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Postby ZombieZoneSolutions on Sat Jan 28, 2006 11:20 pm

Iconoclastica wrote:Kirk, kids today are lucky to finally have someone willing to scar them as deeply as we were scarred as kids, despite all of this crap out there with parents trying to protect them from life (example- the kids at the camp I used to work at weren't allowed to keep score during any sports they played - if a councelor was caught permitting it, they were fired on the spot - because some of the fragile kiddies couldn't handle being losers). You even managed to put an organic twist on it - fucking awesome p.c. irony ^_^


Wow! That sucks. That's one of the reasons I love teachin' in the 'Hood, as it were. The kids there have to deal with actual pain and death and fear on a daily basis, so they're remarkably resilent in terms of pedestrian disappointment, grades and such. Those pampered suburban kids sound like the worst. Theres no way I could deal with that mamby pamby bullshit. Especially not after seeing the crazy stuff my students have to go through...

Another thing that is so crazy about that kind of over-sensitive parenting is that they're totally messing their kids up; they'll have a hopelessly skewed vision of the world and slim to no coping skills. In a time which is calling for sharp minds and able bodies, your kids are walking targets. They're never going to make it in the real world...
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Postby Iconoclastica on Sat Jan 28, 2006 11:31 pm

zombiezonesolutions - I can't tell you how much I agree . . . I'm so damn grateful to be out of there (and actually living/going to school in one of the worst inner cities in the country . . . and damn, I love the high school guys that I tutor - they're real people with more real problems then most of us will probably ever know from, as opposed to sheltered, bratty emotional cripples). Yay for perspective.

And even to be on topic, it's just another reminder why movies that fuck us up in the head are invaluable . . . people (especially kids) who only go to see happy endings and easy-listening, formulaic clones of movies tend to miss out on the learning experiences that mold us into competent human beings.
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Postby Cpt Kirks 2pay on Sun Jan 29, 2006 1:07 am

Thing is dude, is that movies today, rather than teach you about the pain of life, seem to trivialise it and treat it as no big deal, or even make fun of it, therefore they're doing the opposite in terms of teaching you about how bad certain things in life are.

Look at all the 'mindless violence' in movies and games, PG or otherwise. Even more 'PC' productions treat such things lighty or even humourously.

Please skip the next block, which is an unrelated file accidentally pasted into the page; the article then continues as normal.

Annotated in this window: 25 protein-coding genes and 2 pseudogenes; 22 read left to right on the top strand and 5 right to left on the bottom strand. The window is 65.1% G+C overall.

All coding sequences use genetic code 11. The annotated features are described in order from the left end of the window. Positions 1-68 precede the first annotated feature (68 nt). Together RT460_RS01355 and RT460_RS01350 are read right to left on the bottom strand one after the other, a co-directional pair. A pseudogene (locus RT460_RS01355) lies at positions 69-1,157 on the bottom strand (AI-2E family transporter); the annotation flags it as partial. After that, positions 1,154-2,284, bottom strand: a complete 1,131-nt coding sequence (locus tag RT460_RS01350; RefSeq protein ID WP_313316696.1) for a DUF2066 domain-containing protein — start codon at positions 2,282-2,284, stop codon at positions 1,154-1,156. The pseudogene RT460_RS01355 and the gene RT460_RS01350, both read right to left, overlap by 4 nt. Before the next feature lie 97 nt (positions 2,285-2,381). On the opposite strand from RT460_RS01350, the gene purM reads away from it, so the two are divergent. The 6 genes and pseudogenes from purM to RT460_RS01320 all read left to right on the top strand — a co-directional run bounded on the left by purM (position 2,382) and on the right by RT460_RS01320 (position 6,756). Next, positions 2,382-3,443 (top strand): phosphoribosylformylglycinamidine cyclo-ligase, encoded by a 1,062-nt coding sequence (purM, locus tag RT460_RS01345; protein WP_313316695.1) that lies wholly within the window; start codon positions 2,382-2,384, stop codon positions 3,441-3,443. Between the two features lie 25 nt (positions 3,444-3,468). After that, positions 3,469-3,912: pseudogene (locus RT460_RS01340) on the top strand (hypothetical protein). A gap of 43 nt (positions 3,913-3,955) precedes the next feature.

The ethical approach is also negative, and really positive messages about humanity are real thin on the ground and seem to be added just to tick a box or for the sake of it, so that the Ethic Police don't arrest them.

Let alone any movie etc where they actually deeply teach positive lessons in learnign about humanity and life completely in their stories.

God, when was the last time in today's tales, that I came across a REAL wholehearted story told on screen as truely affecting as Pinnochio?

Do you want Pinnochio or Crazy Golf?

CRAZY GOOOOOOOOOOOLLLLLLLLLFFFFFFFFFFFFF!!!!!!!!!!!!!!

(There's a thread about the last few posts to be had here, I suggest some of us do one. Meanwhile, back on topic when we're done.)
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Postby El Scorcho on Sun Jan 29, 2006 2:27 am

"Do the Right Thing"

I wasn't totally there 100% with Spike's message, but I sure haven't looked as race relations the same way since. This film just "kept it real" and wasn't stupid and manipulative like "Crash."
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Postby Retardo_Montalban on Sun Jan 29, 2006 5:27 am

You white kids crack me up. Speaking of crack, wanna buy some? The pool is just as shallow in the slums. I guess you get a different perspective because you only interact with the underpriveleged who are trying to improve thier lives (being in College and all). I figure the percentage of insightful kids is about the same, wether you're in the poor house or have a silver spoon in your mouth. Out of all the kids I grew up with, I only know of one other guy besides myself who hasn't been to jail or is about to. I can't even talk to my my best friend growing up. All he talks about is scamming money and selling crack. He doesn't care that he's ruining lives, because he gets alot of money out of it. He had a chance to go to school, but he fucked that up by spending his student loan money and never even showing up for college.